Using Aspect-Oriented Programming to Initialize and Connect WPF Commands: Listing 1.

Creating the DelegateCommand.

var mi = invocation.TargetType.GetMethod(ExecutePrefix + methodName,
          BindingFlags.NonPublic | BindingFlags.Public | BindingFlags.Instance);
var parameters = mi.GetParameters();

Type commandType;
Type canExecuteType;
Type delegateCommandType;
if (parameters.Length != 1)
{
  commandType = typeof(Action);
  canExecuteType = typeof(Func<bool>);
  delegateCommandType = typeof(DelegateCommand);
}
else
{
  var parameterType = parameters[0].ParameterType;
  commandType = typeof(Action<>).MakeGenericType(parameterType);
  canExecuteType = typeof(Predicate<>).MakeGenericType(parameterType);
  delegateCommandType = typeof(DelegateCommand<>).MakeGenericType(parameterType);
}

var commandDelegate = Delegate.CreateDelegate(commandType, 
                         invocation.InvocationTarget,
                         ExecutePrefix + methodName);
var canExecuteDelegate = Delegate.CreateDelegate(canExecuteType, 
                             invocation.InvocationTarget,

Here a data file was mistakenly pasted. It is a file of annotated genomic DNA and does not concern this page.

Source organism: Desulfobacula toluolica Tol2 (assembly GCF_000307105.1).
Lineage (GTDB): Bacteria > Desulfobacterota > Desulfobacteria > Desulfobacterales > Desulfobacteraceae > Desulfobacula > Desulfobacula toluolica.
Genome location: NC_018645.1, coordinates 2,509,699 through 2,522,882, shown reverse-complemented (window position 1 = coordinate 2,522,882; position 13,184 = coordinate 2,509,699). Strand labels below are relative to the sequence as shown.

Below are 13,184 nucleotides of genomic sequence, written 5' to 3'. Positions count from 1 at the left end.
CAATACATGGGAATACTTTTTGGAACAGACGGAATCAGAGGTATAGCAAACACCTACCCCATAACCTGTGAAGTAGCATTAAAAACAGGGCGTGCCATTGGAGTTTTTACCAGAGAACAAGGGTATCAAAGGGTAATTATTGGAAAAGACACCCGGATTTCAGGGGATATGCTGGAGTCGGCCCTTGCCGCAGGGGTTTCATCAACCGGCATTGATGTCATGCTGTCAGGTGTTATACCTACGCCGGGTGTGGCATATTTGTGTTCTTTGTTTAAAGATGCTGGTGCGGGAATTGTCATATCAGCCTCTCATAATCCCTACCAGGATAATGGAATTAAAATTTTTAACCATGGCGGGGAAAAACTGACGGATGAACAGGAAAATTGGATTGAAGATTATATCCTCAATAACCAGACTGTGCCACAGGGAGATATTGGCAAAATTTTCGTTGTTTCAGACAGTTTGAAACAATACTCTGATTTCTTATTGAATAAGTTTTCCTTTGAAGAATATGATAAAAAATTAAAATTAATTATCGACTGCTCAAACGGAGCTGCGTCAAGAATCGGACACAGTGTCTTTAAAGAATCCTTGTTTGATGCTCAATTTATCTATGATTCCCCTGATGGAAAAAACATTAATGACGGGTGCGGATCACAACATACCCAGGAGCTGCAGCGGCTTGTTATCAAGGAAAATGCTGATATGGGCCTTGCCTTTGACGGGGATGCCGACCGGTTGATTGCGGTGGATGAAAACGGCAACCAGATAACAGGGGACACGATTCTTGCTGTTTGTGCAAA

CanExecutePrefix + methodName, false, false);
var delegateCommand = Activator.CreateInstance(delegateCommandType,
                         canExecuteDelegate == null
                         ? new object[] { commandDelegate }
                         : new object[] { commandDelegate, canExecuteDelegate });
commands.Add(key, delegateCommand);
invocation.ReturnValue = delegateCommand;
return;
WPF Commands

About the Author

Patrick Steele is a senior .NET developer with Billhighway in Troy, Mich. A recognized expert on the Microsoft .NET Framework, he’s a former Microsoft MVP award winner and a presenter at conferences and user group meetings.